Lethe: Catastrophe Point 7 & 8
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CD 1: Catastrophe Point #7
Sound materials recorded at Arsenic in Lausanne, Switzerland.
CD 2: Catastrophe Point #8
Sound materials recorded at a former power station in Edinburgh, Scotland.
Liner notes by Giancarlo Toniutti.
“Kuwayama Kiyoharu is the man behind Lethe. Under his own name he works within the field of improvised music, playing cello and electronics, in a duo called Kuwayama-Kijima and as Lethe he creates music that deals with large spaces with lots of natural reverberation, such as abandoned warehouses, Shinto temples, mausoleums and factories. These works are called ‘catastrophe point’ and on this double CD we find two of them. one (from 2004) was recorded at Arsenic in Lausanne, Switzerland and the other at an ex-power station in Edinburgh, Scotland, in 2006. Inside such spaces, Kuwayama goes about to record the empty space, picking up large reverberations with the tiniest of sound information. Found metal is being scraped, hit and dragged across the floor. Now that may seem like a ‘heavy’ thing, but if you listen to these pieces, there is a great sense of ’emptiness’ in these recordings. It stays far away, like being removed far away from the microphone(s). I suspect he picks up his ‘action’ with various microphones and then mixes these together when it comes to releasing such works. Its hard to say (and no doubt not really necessary) what this is, this music of Lethe. Ambient? Perhaps, but not as we commonly know it. Experimental? Surely. Action music, performance art? No doubt that’s true as well. You could wonder why two discs. There are some interesting differences between both works. The Scotland work is very sparse: an empty space, a few sounds (in all three tracks). The Switzerland piece has some sort of drone/alarm/buzz going on, with lots of more activity. Towards the end of the first part, the space around is removed and we have a very clear picture of all sorts of acoustic activity going on. In the second part a ‘clear’ piano pops up. Maybe we have to keep the time frame in mind: in 2004 Lethe was perhaps more focused on ‘music’ in a big space, whereas in 2006 he was more interested in the space itself. I am not entirely sure. Of the two, ‘Catastrophe #7’ would count as the more musical one, whereas ‘Catastrophe #8’ would count as a piece of sound art. For either drone lovers, improvised music fans and art goers, there is something for everyone in this quite unique sound world of Lethe.” (Frans de Waard – Vital Weekly)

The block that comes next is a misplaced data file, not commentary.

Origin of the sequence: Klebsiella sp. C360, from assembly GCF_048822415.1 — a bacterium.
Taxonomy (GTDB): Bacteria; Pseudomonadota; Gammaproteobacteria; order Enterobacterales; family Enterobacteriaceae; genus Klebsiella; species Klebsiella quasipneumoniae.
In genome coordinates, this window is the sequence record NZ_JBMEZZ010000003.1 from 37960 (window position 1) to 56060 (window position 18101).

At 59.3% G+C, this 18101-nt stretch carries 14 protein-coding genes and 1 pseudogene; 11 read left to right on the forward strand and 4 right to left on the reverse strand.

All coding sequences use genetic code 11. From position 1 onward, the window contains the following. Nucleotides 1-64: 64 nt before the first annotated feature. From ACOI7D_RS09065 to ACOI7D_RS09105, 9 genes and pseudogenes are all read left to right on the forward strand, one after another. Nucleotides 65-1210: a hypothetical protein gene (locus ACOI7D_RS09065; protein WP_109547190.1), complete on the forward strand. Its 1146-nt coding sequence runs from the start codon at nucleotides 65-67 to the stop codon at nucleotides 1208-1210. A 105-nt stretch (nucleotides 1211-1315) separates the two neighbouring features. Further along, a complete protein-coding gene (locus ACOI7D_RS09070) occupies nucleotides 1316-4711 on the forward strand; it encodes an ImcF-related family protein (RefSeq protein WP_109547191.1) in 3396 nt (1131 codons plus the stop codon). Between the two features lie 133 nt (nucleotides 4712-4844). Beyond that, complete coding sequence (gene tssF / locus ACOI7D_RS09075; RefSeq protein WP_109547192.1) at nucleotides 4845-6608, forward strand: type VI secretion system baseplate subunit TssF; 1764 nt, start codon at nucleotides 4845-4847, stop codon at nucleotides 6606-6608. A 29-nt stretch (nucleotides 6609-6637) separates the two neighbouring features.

CD x 2